I beg to move, in page 3, line 9, after the word "counsel," to insert the words
which shall be in the discretion of the court".
In this Amendment, I raise the question of the fees which are paid to junior counsel who conduct the defence of poor prisoners. According to the present practice, the fees are settled by Rules made by the Attorney-General, and the existing Rules were made in 1925. They provide for a fixed sum of£3 5s. 6d., that is to say, three guineas for counsel and 2s. 6d. for his clerk, and, unless the case lasts for more than five hours, that is the limit of the fee. After
a period of five hours, an additional sum can be allowed up to£11, but that involves the barrister in question making an application in open court to the Judge, or Recorder, or Chairman, of Quarter Sessions, as the case may be. I think that that is a bad practice.
I only put the Amendment forward as a suggestion to the Solicitor-General, this being, I found, the only way in which I could raise the point. If one is to get the best juniors on a circuit, and to get competent people, it would be wiser, and, indeed, in the interests of poor persons—I am not looking at the matter so much from the point of view of counsel as from the point of view of poor persons—that the panel of barristers ready to conduct cases for poor persons should consist, not merely of beginners who have only been called to the Bar for two or three years, but of people who have been called for some considerable time and have wide experience. If a more generous scale were adopted, or if a wider discretion were given to the court in place of this limitation of the fee to three guineas, the interests of poor persons would be far better served.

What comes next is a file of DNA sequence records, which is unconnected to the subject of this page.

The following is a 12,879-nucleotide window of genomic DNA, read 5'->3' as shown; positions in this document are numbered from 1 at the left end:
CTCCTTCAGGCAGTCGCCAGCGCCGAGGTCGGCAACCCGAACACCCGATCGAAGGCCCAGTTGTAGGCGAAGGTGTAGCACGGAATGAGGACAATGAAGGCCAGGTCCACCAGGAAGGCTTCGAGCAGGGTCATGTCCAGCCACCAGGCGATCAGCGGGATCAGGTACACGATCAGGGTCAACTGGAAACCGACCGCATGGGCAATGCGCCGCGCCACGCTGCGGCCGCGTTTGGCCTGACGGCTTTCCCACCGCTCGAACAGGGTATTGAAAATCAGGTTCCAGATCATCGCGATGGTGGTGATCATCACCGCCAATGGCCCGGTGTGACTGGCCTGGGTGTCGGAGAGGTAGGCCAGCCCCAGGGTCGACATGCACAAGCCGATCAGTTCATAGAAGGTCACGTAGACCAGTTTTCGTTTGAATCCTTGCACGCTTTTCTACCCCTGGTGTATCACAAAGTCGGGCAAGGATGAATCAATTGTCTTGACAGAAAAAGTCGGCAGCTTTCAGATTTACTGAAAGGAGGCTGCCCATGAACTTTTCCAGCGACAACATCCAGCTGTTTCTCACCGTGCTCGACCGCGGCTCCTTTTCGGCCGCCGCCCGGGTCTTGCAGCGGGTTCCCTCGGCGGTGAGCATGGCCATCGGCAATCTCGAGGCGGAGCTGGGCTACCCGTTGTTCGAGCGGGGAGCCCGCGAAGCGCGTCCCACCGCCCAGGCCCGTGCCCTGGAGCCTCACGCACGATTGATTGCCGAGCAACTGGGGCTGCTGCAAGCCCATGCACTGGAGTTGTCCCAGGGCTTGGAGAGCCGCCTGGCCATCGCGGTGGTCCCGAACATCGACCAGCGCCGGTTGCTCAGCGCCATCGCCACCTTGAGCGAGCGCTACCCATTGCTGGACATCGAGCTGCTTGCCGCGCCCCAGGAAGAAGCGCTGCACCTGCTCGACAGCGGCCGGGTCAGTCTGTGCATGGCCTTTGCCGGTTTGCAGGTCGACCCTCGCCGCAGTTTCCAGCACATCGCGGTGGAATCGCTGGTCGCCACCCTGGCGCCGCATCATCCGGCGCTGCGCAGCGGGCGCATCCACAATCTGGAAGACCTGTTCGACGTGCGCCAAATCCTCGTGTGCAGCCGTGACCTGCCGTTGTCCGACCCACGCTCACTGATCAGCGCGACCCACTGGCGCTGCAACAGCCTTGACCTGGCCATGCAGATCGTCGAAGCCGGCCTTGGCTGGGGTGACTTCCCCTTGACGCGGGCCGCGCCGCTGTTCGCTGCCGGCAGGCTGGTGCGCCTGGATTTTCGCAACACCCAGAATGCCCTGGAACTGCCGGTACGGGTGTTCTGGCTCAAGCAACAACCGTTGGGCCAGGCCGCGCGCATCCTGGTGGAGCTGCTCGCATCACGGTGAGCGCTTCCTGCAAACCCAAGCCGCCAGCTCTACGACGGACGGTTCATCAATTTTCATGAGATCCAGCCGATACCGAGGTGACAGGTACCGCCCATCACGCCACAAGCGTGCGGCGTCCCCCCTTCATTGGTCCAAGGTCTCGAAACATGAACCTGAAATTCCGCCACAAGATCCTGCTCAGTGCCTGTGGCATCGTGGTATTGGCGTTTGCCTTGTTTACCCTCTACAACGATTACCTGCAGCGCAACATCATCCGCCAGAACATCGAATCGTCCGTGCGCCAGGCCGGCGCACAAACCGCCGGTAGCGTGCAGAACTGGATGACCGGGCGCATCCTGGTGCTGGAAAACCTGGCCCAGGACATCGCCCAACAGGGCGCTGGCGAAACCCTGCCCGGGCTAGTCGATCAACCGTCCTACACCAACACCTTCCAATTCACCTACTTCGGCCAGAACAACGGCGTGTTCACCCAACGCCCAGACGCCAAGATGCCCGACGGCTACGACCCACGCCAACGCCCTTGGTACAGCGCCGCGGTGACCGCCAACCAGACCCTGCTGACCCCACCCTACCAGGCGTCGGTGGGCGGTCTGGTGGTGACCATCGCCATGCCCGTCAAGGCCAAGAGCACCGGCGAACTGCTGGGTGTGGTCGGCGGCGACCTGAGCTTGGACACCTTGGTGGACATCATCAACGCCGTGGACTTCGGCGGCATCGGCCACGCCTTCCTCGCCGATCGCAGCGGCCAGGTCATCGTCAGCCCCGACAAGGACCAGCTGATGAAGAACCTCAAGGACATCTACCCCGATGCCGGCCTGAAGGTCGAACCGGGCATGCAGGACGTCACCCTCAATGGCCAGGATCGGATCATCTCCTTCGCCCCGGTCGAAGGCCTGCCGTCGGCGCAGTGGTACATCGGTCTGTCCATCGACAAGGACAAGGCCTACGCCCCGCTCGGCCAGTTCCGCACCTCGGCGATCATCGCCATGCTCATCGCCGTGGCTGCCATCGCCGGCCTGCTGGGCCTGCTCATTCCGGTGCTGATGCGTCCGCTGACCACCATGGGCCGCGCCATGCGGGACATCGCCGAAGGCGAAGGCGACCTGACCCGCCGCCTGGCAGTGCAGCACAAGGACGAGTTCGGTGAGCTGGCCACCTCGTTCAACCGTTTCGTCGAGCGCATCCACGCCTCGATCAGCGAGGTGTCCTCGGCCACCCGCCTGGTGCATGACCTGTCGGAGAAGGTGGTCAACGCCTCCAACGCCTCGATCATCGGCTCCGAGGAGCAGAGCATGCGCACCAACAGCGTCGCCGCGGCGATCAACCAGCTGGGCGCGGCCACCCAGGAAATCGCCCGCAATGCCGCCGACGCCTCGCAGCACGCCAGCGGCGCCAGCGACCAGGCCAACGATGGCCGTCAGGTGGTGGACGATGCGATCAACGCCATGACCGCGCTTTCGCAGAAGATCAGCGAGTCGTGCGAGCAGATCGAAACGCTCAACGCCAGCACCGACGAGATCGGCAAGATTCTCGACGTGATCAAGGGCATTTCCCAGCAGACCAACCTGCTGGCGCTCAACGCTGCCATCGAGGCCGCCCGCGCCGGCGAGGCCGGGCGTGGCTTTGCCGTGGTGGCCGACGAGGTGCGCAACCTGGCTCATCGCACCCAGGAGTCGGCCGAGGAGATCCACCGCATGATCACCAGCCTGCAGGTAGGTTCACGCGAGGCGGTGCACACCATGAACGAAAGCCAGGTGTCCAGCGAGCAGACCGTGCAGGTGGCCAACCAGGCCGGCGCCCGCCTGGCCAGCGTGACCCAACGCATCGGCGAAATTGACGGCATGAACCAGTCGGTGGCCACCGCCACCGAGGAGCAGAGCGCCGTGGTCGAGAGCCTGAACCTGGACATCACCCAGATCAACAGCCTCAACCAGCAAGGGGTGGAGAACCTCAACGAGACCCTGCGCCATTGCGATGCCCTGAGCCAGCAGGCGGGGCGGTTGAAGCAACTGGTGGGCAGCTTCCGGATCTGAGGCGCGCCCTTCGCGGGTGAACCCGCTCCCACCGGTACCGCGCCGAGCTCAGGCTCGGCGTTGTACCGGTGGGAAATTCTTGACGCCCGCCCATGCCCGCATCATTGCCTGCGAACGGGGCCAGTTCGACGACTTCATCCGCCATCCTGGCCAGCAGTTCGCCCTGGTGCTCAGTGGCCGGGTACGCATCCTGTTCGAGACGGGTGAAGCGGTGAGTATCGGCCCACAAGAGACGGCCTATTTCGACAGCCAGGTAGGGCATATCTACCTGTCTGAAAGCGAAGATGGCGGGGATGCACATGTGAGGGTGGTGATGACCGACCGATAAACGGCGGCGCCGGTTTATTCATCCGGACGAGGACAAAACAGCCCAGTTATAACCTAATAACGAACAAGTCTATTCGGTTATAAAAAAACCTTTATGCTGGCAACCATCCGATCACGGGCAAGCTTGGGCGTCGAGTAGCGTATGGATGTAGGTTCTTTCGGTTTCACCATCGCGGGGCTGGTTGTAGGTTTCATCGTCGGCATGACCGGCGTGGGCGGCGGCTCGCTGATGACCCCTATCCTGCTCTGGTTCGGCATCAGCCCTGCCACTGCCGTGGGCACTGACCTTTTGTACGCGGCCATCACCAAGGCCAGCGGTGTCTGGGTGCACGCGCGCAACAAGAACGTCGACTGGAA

It must not be forgotten that very often a barrister may get a case which he has to spend two or three days in preparing. Some time ago, a friend of mine who defended a man charged with murder, and had all the anxiety and responsibility attaching to the defence in a case like that, spent three and a-half days over the defence—it was before the Rules were altered—and at the end of all that time, and after all the work involved, he was paid the large sum of three guineas. I think that, in order to induce juniors to remain on the panel of people willing to act for poor persons, this Amendment, or something of a similar nature, should be adopted.